The next day we headed out of smugglers cove and went to another gorgeous little inlet, possibly my favourite that we visited and parked for the day. The water here had freezing fresh water coming from underground caves pumping into it so it was a mix of hot and cold spots. We spent hours swimming, chilling in our tubes, kayaking and in doing this we found another little cove that had a path that headed up from the water into the hill. Captain, Loretta, our resident american, who spent most of the trip trying to learn australian and then imitating us, and I decided to explore so headed up the hill then off the path trying to find the edge to see the view. This didn't come easily and we ended up climbing over rocks and on hot dirt and over prickly shrubs (all without any shoes and in bikini's) until we could get a view. Captain then wanted to keep going all the way to his boat as he had never been up here before and so instead of getting stuck and lost we had to keep following him the whole way. It was a fantastic little hike but I've never been so glad to jump into the water! Later in the afternoon after yet another carb-tastic lunch the whole boat, crew and people, took varying lengths of naps. Brilliant. As dusk was bearing down on us we continued to the furthest point of our trip to drop off two people who were continuing on land and then proceeded to turn around to start the 3 days back to Fethiye. Wednesday was kayaking day. I was really looking forward to this although it turned out to be more of a kayak tour then go off an explore the area. 9 of us from the boat joined a group of about 20 other people. After spending an hour waiting around and learning how to use a paddle, we paddled double kayaks (I partnered with Siobhan) over to a large island that is a famous archilogical site as it was a Roman and then Lycian city that is now half underwater. After having a swim at the island we paddled (ridiculously slowly) over the sunken city, which I think you can view better from the boat, and then turned back to the mainland and a little town called Kekova, for lunch. After lunch of more carbs and vegetables and a little explore of this really cute and rough little hill village we went back to our boat and continued again to another bay where we were going to have a bonfire on the shore. On the boat Loretta, Siobhan and Captain Orhan made a giant vodka punch in a watermelon for us all to share and everyone proceeded to have several drinks. Then Mark, Ollie, Jay, Pedj (who never ever went swimming), Heidi and I with Volcano and Abe went to shore and cut down trees for our bonfire. Well actually the boys cut down trees, Jay "supervised" with some beer and cigarettes, Heidi was resident photographer and I, well I'm not sure what I did beside get warrior painted from charcoal! After taking all the trees back the crew set up a bonfire for later in the night and we went swimming. It was possibly one of the most hilarious swim times ever, there were drinks being handed over board, I spent my time hanging off an inflatable dolphin and Loretta did the LMFAO wiggle wiggle wiggle dance on the blow up bed while captain and sean penn where trying to throw her off! One other busabout boat came and joined in on our cool pool toys. It was ridiculously funny. After dinner the party continued with a dance floor on the top of our boat and also the bonfire going at the back of the boat. That night I was so tired I fell asleep face down holding my camera.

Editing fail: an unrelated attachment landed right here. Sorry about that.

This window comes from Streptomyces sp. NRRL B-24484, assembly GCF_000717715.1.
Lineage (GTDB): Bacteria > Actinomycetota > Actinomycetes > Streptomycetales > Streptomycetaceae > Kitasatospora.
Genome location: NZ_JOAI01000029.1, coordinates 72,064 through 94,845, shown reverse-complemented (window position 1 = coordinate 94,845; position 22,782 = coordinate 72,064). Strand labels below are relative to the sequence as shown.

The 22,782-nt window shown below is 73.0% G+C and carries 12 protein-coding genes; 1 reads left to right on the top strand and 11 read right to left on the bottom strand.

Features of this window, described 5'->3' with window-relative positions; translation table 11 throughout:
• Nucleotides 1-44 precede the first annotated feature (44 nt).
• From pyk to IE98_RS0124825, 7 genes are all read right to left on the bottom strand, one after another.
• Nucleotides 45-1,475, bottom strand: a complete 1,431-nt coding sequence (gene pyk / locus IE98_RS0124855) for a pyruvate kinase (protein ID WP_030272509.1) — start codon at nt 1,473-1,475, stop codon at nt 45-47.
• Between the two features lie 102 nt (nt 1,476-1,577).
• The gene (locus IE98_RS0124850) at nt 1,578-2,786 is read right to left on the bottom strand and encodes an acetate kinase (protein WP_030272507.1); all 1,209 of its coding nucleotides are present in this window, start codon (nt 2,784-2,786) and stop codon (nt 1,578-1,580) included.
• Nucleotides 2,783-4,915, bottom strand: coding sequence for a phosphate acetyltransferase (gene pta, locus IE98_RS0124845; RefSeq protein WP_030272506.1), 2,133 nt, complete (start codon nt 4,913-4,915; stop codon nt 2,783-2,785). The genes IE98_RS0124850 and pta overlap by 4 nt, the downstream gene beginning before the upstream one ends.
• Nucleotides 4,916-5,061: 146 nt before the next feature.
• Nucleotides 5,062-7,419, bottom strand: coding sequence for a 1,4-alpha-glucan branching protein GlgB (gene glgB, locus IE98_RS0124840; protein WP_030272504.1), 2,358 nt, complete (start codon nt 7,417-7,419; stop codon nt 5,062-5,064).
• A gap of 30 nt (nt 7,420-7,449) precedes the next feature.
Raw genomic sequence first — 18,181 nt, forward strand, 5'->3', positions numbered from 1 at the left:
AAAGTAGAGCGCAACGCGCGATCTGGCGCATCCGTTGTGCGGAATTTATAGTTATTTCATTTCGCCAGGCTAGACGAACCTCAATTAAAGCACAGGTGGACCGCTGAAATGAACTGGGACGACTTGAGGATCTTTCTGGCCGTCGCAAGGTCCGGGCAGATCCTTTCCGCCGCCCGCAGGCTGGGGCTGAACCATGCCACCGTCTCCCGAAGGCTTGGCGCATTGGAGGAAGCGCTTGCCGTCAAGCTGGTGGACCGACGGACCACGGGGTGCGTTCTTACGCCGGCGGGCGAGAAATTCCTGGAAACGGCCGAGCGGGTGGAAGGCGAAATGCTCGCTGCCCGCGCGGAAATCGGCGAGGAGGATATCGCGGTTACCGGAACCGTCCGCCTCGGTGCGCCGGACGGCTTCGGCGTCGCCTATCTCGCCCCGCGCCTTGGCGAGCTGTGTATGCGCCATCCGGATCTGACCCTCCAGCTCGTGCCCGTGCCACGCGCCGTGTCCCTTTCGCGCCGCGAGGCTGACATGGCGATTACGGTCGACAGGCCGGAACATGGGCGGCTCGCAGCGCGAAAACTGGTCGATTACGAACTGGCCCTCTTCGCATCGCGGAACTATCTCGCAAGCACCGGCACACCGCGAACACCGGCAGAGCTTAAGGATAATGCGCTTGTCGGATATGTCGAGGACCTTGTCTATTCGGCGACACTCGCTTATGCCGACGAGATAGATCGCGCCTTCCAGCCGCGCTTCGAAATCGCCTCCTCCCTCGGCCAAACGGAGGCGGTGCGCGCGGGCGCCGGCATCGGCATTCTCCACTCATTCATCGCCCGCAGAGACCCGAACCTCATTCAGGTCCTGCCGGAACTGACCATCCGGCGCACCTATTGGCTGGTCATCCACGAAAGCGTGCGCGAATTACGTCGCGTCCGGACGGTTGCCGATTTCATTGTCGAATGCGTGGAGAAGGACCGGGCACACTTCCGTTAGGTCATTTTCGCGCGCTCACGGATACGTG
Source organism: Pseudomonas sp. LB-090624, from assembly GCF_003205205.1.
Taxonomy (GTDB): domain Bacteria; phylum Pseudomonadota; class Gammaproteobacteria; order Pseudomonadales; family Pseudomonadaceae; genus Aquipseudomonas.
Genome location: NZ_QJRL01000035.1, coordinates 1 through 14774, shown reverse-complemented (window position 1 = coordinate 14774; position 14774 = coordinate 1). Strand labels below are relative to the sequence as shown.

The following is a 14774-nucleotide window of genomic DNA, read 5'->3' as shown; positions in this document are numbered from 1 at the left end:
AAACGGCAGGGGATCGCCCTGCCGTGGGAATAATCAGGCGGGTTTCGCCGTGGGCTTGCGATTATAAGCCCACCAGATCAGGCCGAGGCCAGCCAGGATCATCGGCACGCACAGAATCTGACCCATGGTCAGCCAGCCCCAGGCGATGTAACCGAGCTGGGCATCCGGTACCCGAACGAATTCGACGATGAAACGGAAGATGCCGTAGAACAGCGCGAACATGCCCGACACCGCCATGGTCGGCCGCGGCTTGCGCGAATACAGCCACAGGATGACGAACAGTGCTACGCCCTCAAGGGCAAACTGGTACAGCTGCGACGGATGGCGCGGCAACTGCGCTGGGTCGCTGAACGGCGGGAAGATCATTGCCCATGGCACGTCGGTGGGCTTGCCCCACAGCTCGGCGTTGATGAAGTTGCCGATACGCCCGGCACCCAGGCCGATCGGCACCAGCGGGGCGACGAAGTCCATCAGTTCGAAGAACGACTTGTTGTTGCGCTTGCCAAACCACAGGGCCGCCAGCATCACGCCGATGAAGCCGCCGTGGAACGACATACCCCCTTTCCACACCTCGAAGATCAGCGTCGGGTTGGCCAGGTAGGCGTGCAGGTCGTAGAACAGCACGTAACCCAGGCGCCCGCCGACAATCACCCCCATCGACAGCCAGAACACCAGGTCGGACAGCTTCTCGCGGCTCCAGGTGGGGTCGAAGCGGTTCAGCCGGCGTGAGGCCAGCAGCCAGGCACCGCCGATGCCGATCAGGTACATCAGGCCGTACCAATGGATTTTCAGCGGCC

We started fairly early on Thursday morning as we had a few hours to get to our next stop. A lovely little town called Kalkan. The hillside town is a popular english holiday spot with over half the town owned by the English and everything displayed in pounds as well as Turkish Lira and Euro. Some people decided to have breakfast in town instead of on the boat as they were craving a slightly more english breakfast! (of bacon). But after breakfast everyone headed in and went for an explore. (although ollie and eden headed straight for the pharmacy!) The town had some very cool shops (with air-con), I could have spent up a fortune, instead I just bought a necklace. We sailed out of the town before lunch and headed 10 mins over to a little bay, where we still had a view of the town. It was a very popular little bay with boats of all sizes (and costs) parked there. We had lunch and then Eden, Holly and myself tried to go snorkelling but there really is not very much to see beside a few rocks, dull fish and sea urchins, but not the bottom. It was a little terrifying how deep it was! The next few hours on the boat were spent relaxing and watching the crew attempting to untangle our anchor from 2 other boats and then from some rocks. Captain was not having a good day! Eventually after the drama and finally becoming free we were able to put the sails up and sail over to another bay for the night. Although short the sail was very peaceful and surprisingly calm. The other boat joined us and we spent our time swimming and eating dinner and then at night we had a waterpipe before heading off to bed. I was buggered. Our last day on the water started early with a 3 hour sail back towards Fethiye. For all of 10 seconds we had dolphins swimming at the bow which was gorgeous. We pulled into a cove where there was a little rock beach, and we went for a swim before breakfast. Delightful. After a few hours of relaxing and swimming we headed again to another bay which was quite open and therefore rough for the last few hours before we headed into port. We we went swimming, had lunch, read, relaxed, went swimming again, watched mark swim through a busy channel out to a pier in the water and then shake our heads as to how he was going to get back safely and then headed into town. Can't believe our time on the water was over. It was so peaceful (yet exhausting at the same time) and I was quite sad to have to get off. Once we docked everyone got off and became anti-social checking facebook and emails and organising how they were to get out of Fethiye. I decided to book a flight to London for 5am in the morning so I wouldn't be stuck hanging around in Fethiye all day Saturday. That night we were heading out on the town in Fethiye and so after getting ready and having our last meal of carbs all together on the boat we headed to the V-GO hostel bar to have some drinks and then watch some traditional turkish dancing. The dancers were just a group of young kids (some of whom really looked like they had better things to do) but it was very interesting. The belly dancer next was amazing though. How on earth do you move all the different parts of body separately at the same time! It was absolutely hilarious when she grabbed Ollie, Mark and Ivan and took off their shirts and made them belly dance. Afterwards we followed captain (and his Central coast girlfriend that magically turned up) and headed to one of the clubs down in the central part of Fethiye. It was fantastic. We were all dancing and drinking for a few hours. So much fun, but then at 1:30 Loretta and I had to leave as we were both on the same flight to Istanbul at 5am. My decision to leave early was perhaps not the smartest. It was so sad leaving everyone. They really were a great group and I had lots of fun with them. Loretta and I then ran back to the boat, took the world's fastest shower and then headed for the taxi to take us to the bus-station. In hindsight we really didn't need to rush quite as we did as we were stuck waiting 40 minutes for a bus and so the night finally started to catch up on us. We fell asleep on the hour bus to the airport and then as soon as we got on the plane (and each had 3 seats to ourselves) we fell asleep again. In Istanbul we separated, and I headed on my way to London.